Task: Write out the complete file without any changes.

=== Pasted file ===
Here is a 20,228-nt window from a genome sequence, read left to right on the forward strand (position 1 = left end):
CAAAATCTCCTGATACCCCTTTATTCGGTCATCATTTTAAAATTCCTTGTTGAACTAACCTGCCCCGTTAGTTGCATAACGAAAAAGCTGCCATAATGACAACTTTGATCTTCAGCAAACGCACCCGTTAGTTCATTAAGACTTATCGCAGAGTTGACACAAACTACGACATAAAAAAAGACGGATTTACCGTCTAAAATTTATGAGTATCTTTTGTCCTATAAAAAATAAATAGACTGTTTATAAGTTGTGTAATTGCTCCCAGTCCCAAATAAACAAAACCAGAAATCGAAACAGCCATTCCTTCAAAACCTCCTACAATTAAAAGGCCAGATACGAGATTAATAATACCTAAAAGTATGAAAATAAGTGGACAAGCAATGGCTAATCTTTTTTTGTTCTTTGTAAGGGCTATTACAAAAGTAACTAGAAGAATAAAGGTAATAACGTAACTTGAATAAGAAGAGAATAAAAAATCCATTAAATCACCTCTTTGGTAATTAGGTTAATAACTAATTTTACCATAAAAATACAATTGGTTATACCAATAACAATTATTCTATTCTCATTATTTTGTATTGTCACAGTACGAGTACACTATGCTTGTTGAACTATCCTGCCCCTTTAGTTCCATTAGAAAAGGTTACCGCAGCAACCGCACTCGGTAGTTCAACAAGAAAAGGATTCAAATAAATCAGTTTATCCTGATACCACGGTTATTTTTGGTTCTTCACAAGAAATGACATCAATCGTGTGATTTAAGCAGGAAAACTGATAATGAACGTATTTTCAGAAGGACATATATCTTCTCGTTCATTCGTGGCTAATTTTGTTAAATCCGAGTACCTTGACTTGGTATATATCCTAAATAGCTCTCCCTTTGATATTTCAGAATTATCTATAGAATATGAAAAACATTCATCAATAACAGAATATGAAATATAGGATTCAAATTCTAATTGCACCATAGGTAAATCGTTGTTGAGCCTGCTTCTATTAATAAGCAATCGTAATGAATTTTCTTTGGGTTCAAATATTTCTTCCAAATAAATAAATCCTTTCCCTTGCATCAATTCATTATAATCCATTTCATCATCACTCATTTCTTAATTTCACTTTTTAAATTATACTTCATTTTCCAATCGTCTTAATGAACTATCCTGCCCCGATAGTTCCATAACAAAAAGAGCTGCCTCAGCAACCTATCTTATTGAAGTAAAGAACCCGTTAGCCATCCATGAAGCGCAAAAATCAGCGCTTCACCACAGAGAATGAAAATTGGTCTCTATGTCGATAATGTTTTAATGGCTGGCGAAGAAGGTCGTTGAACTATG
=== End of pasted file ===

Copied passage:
Here is a 20,228-nt window from a genome sequence, read left to right on the forward strand (position 1 = left end):
CAAAATCTCCTGATACCCCTTTATTCGGTCATCATTTTAAAATTCCTTGTTGAACTAACCTGCCCCGTTAGTTGCATAACGAAAAAGCTGCCATAATGACAACTTTGATCTTCAGCAAACGCACCCGTTAGTTCATTAAGACTTATCGCAGAGTTGACACAAACTACGACATAAAAAAAGACGGATTTACCGTCTAAAATTTATGAGTATCTTTTGTCCTATAAAAAATAAATAGACTGTTTATAAGTTGTGTAATTGCTCCCAGTCCCAAATAAACAAAACCAGAAATCGAAACAGCCATTCCTTCAAAACCTCCTACAATTAAAAGGCCAGATACGAGATTAATAATACCTAAAAGTATGAAAATAAGTGGACAAGCAATGGCTAATCTTTTTTTGTTCTTTGTAAGGGCTATTACAAAAGTAACTAGAAGAATAAAGGTAATAACGTAACTTGAATAAGAAGAGAATAAAAAATCCATTAAATCACCTCTTTGGTAATTAGGTTAATAACTAATTTTACCATAAAAATACAATTGGTTATACCAATAACAATTATTCTATTCTCATTATTTTGTATTGTCACAGTACGAGTACACTATGCTTGTTGAACTATCCTGCCCCTTTAGTTCCATTAGAAAAGGTTACCGCAGCAACCGCACTCGGTAGTTCAACAAGAAAAGGATTCAAATAAATCAGTTTATCCTGATACCACGGTTATTTTTGGTTCTTCACAAGAAATGACATCAATCGTGTGATTTAAGCAGGAAAACTGATAATGAACGTATTTTCAGAAGGACATATATCTTCTCGTTCATTCGTGGCTAATTTTGTTAAATCCGAGTACCTTGACTTGGTATATATCCTAAATAGCTCTCCCTTTGATATTTCAGAATTATCTATAGAATATGAAAAACATTCATCAATAACAGAATATGAAATATAGGATTCAAATTCTAATTGCACCATAGGTAAATCGTTGTTGAGCCTGCTTCTATTAATAAGCAATCGTAATGAATTTTCTTTGGGTTCAAATATTTCTTCCAAATAAATAAATCCTTTCCCTTGCATCAATTCATTATAATCCATTTCATCATCACTCATTTCTTAATTTCACTTTTTAAATTATACTTCATTTTCCAATCGTCTTAATGAACTATCCTGCCCCGATAGTTCCATAACAAAAAGAGCTGCCTCAGCAACCTATCTTATTGAAGTAAAGAACCCGTTAGCCATCCATGAAGCGCAAAAATCAGCGCTTCACCACAGAGAATGAAAATTGGTCTCTATGTCGATAATGTTTTAATGGCTGGCGAAGAAGGTCGTTGAACTATG